Every once in awhile it occurs to me that I might like to do something entirely different with my life. I have wanted to be a writer since I was 13, but I had hoped to become a better writer than I am 50 years later. I somehow imagined I would be a major novelist by now, not just a local journalist.
Don’t get me wrong. I am grateful that I get to make a living as a writer. I still enjoy staining the white radiance of a blank screen with my deathless prose, but sometimes I think I might like a do-over. Don’t you?
There are no doubt more courageous folks than I who have, in fact, changed course entirely at 63, perhaps even later in life, but I somehow think it’s too late for me to become a physician. Even if I had the will, I don’t have the energy or the science prerequisites.
Realistically, I could imagine studying for the ministry, turning a column a week into a sermon a week and my expressed concerned for the suffering of others into overt action, but I’m afraid I just don’t have a calling.
I might also reasonably consider teaching, museum work, or public relations, but I’d need credentials, accreditations and competencies I now lack and am too lazy to acquire. And when I think about going into communications work I realize that, not only would I last about a day and half in the corporate world, I have no interest whatsoever in new technology and social media. Tweet all you want; I’m just hoping I don’t outlive print media.
Fantastically, I can imagine becoming a shepherd in the Outer Hebrides, a Buddhist monk in the South of France, a wandering mendicant in the Himalayas or a beach bum in the Florida Keys, but I’m much more apt to wind up as a bag boy at Shaw’s. I’m way too practical (and married) to ever make a serious break from my established routine. I’m so domesticated that I feel out of place anywhere I don’t recognize the brand of milk.
When I get in the if-I-knew-then-what-I-know-now frame of mind, I start wishing I had stayed in school and earned a doctorate in philosophy, as I had once intended. By now I might be the Edward Pols Distinguished Professor of Philosophy at Bowdoin, dispensing wit and wisdom as a venerable metaphysician. If I had it all to do over my kids tire of hearing, I would have pursued a life in academe. Hard to beat, ladies. Culture, sports, libraries, summers off. But so far I haven’t managed to persuade any of my daughters to go the academic route.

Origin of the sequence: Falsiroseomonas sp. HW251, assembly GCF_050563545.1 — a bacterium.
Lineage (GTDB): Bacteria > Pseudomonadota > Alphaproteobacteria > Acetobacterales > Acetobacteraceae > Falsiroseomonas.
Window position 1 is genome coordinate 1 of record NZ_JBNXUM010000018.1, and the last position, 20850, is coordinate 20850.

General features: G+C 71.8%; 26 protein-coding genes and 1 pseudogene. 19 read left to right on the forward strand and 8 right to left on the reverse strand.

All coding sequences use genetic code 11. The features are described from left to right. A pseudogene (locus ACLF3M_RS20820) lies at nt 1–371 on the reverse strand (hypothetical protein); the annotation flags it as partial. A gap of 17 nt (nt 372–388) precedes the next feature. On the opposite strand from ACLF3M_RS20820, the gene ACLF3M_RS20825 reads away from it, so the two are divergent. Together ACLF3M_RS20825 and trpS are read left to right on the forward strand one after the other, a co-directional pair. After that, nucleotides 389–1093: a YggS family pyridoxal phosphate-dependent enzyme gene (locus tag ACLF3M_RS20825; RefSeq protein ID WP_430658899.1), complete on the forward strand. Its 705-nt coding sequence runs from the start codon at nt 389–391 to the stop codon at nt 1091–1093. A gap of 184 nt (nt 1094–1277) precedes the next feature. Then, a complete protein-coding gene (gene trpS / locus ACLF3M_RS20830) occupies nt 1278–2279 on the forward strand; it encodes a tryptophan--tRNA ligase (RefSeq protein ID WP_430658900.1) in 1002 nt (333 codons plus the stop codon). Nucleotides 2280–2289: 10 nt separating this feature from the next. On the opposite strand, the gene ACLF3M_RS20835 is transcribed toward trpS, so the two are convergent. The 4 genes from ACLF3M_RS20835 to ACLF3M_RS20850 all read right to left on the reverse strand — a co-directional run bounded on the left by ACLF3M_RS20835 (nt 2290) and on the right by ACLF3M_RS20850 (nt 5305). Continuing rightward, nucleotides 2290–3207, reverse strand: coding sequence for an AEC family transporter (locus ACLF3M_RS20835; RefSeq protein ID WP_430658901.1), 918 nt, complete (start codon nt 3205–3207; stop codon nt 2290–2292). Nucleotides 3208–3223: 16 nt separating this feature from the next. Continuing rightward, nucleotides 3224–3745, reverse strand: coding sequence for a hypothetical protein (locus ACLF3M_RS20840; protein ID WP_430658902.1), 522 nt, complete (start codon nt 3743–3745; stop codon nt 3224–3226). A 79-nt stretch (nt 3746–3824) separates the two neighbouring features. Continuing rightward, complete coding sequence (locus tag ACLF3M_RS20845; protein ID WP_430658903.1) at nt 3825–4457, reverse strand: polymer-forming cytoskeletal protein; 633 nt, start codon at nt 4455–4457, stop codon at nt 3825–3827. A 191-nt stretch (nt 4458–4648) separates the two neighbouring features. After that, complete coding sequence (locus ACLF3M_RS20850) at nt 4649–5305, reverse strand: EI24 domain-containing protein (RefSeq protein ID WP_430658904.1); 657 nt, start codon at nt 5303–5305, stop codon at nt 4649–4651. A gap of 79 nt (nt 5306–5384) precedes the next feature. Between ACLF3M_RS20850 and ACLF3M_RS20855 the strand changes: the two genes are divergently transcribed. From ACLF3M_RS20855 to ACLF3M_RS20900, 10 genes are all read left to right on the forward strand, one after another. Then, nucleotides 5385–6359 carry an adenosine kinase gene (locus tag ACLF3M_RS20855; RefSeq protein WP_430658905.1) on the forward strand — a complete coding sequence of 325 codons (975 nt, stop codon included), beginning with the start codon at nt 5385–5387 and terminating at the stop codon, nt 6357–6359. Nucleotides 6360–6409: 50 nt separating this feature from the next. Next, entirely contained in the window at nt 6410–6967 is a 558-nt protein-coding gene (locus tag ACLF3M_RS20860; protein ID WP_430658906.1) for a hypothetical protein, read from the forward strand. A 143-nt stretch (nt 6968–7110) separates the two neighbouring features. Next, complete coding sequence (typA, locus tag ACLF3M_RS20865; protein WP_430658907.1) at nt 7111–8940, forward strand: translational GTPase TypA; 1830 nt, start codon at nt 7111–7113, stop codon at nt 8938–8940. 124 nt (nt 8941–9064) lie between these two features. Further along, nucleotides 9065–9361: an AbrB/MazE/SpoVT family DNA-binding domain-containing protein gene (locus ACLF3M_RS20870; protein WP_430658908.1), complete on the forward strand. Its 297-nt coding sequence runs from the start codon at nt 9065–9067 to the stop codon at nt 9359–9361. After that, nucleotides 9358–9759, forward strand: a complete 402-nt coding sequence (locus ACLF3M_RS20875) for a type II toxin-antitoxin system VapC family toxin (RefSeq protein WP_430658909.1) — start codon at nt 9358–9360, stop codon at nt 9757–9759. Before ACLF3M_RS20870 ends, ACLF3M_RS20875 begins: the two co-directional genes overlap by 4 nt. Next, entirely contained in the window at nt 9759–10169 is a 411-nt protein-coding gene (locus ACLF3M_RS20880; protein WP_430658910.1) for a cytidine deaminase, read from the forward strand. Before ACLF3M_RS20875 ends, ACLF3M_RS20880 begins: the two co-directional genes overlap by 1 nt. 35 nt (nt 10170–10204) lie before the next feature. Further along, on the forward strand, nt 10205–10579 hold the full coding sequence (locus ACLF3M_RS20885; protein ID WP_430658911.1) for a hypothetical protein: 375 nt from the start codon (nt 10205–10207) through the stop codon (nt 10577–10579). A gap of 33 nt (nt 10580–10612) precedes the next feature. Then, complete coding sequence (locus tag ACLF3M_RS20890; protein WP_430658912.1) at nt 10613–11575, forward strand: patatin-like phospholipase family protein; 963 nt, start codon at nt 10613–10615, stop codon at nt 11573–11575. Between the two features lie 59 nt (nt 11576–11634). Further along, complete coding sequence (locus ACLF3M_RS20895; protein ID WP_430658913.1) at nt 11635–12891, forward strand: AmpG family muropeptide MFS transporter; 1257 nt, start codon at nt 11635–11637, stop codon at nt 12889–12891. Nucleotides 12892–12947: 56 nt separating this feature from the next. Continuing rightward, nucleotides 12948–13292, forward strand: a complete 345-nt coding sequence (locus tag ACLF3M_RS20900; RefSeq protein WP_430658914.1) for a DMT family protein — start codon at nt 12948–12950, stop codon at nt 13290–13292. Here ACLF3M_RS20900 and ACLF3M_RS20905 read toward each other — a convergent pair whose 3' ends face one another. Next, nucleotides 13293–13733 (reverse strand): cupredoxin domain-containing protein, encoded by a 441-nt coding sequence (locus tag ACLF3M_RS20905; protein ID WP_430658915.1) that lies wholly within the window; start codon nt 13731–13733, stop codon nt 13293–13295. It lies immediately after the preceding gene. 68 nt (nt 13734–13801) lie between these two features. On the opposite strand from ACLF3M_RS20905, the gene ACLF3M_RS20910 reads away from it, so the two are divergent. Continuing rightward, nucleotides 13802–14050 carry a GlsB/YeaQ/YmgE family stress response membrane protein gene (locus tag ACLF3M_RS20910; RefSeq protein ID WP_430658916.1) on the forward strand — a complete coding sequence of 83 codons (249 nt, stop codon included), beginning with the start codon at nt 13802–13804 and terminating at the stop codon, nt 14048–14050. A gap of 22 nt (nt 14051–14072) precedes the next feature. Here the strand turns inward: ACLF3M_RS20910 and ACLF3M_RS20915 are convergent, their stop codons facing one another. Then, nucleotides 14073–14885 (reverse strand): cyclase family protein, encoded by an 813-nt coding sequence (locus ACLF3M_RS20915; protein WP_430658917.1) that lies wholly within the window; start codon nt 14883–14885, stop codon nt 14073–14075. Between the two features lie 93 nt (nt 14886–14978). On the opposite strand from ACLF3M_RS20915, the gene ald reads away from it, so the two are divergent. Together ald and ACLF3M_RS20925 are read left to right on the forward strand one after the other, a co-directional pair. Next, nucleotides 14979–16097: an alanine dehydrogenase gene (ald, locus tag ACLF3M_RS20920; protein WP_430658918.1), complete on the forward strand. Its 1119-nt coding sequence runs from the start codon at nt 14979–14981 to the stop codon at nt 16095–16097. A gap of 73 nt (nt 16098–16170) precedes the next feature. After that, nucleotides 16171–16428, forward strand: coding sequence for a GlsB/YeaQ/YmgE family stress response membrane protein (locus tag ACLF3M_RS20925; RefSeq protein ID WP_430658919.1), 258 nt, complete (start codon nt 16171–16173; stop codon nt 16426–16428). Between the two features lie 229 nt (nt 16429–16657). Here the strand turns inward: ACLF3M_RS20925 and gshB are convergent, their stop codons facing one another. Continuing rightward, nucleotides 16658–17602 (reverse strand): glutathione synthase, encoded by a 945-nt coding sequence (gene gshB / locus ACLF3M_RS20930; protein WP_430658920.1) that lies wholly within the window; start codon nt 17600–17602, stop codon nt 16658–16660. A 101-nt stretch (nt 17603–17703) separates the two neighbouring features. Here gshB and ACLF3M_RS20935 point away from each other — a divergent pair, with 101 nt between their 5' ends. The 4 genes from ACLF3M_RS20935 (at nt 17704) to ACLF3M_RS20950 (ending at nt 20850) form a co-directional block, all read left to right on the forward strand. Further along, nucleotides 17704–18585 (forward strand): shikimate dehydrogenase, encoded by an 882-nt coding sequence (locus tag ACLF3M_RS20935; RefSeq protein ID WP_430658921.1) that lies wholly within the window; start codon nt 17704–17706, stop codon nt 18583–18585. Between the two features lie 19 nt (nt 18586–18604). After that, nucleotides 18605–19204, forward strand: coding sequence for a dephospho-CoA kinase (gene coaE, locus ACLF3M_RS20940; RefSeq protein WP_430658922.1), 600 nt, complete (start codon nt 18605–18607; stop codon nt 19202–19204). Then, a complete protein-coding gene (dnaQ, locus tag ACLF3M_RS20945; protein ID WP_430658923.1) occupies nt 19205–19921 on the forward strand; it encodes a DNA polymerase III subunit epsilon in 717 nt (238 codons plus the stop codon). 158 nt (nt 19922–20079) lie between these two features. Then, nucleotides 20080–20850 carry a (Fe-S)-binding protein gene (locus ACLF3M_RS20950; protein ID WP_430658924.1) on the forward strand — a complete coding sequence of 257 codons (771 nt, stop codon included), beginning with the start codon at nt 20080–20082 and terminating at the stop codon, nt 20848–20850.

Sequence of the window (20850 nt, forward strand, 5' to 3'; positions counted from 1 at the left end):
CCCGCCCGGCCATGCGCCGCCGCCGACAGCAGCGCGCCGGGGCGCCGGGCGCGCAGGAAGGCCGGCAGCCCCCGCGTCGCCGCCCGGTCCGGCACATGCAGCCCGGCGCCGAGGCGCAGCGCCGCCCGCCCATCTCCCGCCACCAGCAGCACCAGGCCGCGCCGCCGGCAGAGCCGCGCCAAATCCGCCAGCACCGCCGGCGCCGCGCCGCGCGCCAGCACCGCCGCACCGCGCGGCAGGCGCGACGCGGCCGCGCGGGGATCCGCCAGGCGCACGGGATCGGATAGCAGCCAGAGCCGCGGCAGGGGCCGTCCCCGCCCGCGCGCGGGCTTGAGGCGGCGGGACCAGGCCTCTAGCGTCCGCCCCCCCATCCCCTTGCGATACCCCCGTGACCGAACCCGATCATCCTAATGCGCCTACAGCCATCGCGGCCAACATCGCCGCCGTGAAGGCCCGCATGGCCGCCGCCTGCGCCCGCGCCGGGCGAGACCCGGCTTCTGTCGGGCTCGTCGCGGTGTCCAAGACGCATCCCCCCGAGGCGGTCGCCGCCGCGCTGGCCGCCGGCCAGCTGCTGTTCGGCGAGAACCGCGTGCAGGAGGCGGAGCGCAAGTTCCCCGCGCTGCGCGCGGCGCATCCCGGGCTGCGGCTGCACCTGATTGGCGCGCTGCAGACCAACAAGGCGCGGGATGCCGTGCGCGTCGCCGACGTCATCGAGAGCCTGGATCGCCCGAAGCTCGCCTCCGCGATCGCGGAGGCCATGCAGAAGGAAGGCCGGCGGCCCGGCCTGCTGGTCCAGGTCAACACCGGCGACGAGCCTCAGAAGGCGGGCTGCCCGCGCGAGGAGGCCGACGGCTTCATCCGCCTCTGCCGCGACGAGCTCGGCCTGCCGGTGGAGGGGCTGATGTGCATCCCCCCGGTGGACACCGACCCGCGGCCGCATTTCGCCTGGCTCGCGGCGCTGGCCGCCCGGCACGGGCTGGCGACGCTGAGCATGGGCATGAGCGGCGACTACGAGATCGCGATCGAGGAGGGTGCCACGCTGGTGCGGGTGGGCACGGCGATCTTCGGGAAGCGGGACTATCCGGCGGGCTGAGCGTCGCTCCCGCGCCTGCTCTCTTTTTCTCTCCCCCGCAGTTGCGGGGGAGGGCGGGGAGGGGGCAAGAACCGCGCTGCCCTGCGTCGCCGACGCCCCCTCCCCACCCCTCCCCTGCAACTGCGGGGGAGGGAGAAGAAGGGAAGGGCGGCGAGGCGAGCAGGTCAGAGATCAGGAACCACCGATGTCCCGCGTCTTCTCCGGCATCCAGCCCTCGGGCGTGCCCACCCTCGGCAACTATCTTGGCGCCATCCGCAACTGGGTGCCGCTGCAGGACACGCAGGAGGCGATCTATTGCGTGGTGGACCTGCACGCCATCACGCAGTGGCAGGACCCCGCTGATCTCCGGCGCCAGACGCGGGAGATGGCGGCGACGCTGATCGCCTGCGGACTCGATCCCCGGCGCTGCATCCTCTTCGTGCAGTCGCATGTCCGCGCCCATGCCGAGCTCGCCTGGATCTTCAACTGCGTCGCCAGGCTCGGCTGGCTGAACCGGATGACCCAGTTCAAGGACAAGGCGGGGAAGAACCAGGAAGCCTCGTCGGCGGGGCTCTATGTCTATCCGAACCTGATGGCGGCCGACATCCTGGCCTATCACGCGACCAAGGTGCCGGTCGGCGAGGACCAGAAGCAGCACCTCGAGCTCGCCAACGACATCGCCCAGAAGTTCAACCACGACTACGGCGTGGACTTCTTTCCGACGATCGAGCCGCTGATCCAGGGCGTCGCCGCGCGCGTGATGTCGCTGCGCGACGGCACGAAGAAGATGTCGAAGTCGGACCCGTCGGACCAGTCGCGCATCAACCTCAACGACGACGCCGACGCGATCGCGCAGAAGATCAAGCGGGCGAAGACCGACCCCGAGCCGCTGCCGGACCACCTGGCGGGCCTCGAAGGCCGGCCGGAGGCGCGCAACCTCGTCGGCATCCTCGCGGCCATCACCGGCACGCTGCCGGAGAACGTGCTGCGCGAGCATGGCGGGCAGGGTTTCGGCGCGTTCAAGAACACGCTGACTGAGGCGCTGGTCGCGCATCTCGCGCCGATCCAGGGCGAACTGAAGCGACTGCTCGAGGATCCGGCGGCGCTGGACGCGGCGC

What started me thinking about doing something entirely different was watching Mitt Romney destroy Barack Obama in the first presidential debate and then going to bed reading Bernd Heinrich’s wonderful new book “Life Everlasting: The Animal Way of Death.” I met Heinrich years ago, visiting him at his little cabin in the western Maine mountains. At the time he was teaching at the University of Vermont and studying ravens. I still admire him and his writings enormously.
I don’t have enough of a mathematical mind to have ever considered the hard sciences, but I think I might have been able to make it in the natural sciences if I had started back when my mind was still supple enough to embrace empirical data. I would very much like to have become a Bernd Heinrich or an Edmund O. Wilson, a scientist able to write and to extrapolate larger meanings from the lives of winged beings.
Yes, that’s it. What I’d really like to do is become is a leading authority on the order odonata, tracking elegant dragonflies and damselflies in the wild, studying their brief, brilliant, beautiful lives while our national leaders are busy stomping America into the ground. But, alas, there is no time for a degree in entomology. I’m thinking maybe I’ll just get a dragonfly tattoo instead.